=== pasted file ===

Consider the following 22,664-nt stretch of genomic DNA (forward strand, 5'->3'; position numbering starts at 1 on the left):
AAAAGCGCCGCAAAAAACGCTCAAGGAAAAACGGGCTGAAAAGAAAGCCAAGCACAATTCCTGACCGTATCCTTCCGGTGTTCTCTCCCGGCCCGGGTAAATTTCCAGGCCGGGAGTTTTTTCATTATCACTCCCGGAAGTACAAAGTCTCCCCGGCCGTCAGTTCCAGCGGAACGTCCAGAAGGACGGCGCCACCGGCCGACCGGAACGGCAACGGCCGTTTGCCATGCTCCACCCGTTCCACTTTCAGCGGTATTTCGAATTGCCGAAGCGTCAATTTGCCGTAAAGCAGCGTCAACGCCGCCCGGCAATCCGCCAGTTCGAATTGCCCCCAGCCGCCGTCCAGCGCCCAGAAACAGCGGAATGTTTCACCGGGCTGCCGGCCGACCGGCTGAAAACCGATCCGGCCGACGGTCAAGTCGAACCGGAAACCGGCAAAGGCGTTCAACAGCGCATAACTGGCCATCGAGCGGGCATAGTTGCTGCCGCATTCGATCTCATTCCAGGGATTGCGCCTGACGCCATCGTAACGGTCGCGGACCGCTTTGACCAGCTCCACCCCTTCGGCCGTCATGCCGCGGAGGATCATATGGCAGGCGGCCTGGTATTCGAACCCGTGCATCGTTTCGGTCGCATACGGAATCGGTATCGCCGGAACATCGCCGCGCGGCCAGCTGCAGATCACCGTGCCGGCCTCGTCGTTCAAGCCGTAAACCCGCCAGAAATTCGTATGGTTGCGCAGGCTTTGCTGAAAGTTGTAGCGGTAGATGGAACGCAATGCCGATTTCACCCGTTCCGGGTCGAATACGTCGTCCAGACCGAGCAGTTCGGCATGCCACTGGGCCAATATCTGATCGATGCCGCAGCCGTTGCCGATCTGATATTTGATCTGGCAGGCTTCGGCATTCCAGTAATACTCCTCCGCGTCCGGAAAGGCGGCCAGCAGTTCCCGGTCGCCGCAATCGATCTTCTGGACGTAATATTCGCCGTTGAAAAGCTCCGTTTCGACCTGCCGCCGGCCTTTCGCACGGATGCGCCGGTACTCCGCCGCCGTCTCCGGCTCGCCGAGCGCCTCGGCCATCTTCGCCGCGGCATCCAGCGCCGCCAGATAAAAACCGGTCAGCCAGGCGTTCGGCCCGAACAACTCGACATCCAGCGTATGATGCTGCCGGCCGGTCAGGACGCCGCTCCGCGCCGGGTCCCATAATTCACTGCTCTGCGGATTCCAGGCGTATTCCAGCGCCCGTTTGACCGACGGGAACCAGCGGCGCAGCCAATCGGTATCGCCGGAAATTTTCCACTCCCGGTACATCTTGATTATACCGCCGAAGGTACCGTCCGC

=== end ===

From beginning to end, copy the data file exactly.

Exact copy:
Consider the following 22,664-nt stretch of genomic DNA (forward strand, 5'->3'; position numbering starts at 1 on the left):
AAAAGCGCCGCAAAAAACGCTCAAGGAAAAACGGGCTGAAAAGAAAGCCAAGCACAATTCCTGACCGTATCCTTCCGGTGTTCTCTCCCGGCCCGGGTAAATTTCCAGGCCGGGAGTTTTTTCATTATCACTCCCGGAAGTACAAAGTCTCCCCGGCCGTCAGTTCCAGCGGAACGTCCAGAAGGACGGCGCCACCGGCCGACCGGAACGGCAACGGCCGTTTGCCATGCTCCACCCGTTCCACTTTCAGCGGTATTTCGAATTGCCGAAGCGTCAATTTGCCGTAAAGCAGCGTCAACGCCGCCCGGCAATCCGCCAGTTCGAATTGCCCCCAGCCGCCGTCCAGCGCCCAGAAACAGCGGAATGTTTCACCGGGCTGCCGGCCGACCGGCTGAAAACCGATCCGGCCGACGGTCAAGTCGAACCGGAAACCGGCAAAGGCGTTCAACAGCGCATAACTGGCCATCGAGCGGGCATAGTTGCTGCCGCATTCGATCTCATTCCAGGGATTGCGCCTGACGCCATCGTAACGGTCGCGGACCGCTTTGACCAGCTCCACCCCTTCGGCCGTCATGCCGCGGAGGATCATATGGCAGGCGGCCTGGTATTCGAACCCGTGCATCGTTTCGGTCGCATACGGAATCGGTATCGCCGGAACATCGCCGCGCGGCCAGCTGCAGATCACCGTGCCGGCCTCGTCGTTCAAGCCGTAAACCCGCCAGAAATTCGTATGGTTGCGCAGGCTTTGCTGAAAGTTGTAGCGGTAGATGGAACGCAATGCCGATTTCACCCGTTCCGGGTCGAATACGTCGTCCAGACCGAGCAGTTCGGCATGCCACTGGGCCAATATCTGATCGATGCCGCAGCCGTTGCCGATCTGATATTTGATCTGGCAGGCTTCGGCATTCCAGTAATACTCCTCCGCGTCCGGAAAGGCGGCCAGCAGTTCCCGGTCGCCGCAATCGATCTTCTGGACGTAATATTCGCCGTTGAAAAGCTCCGTTTCGACCTGCCGCCGGCCTTTCGCACGGATGCGCCGGTACTCCGCCGCCGTCTCCGGCTCGCCGAGCGCCTCGGCCATCTTCGCCGCGGCATCCAGCGCCGCCAGATAAAAACCGGTCAGCCAGGCGTTCGGCCCGAACAACTCGACATCCAGCGTATGATGCTGCCGGCCGGTCAGGACGCCGCTCCGCGCCGGGTCCCATAATTCACTGCTCTGCGGATTCCAGGCGTATTCCAGCGCCCGTTTGACCGACGGGAACCAGCGGCGCAGCCAATCGGTATCGCCGGAAATTTTCCACTCCCGGTACATCTTGATTATACCGCCGAAGGTACCGTCCGC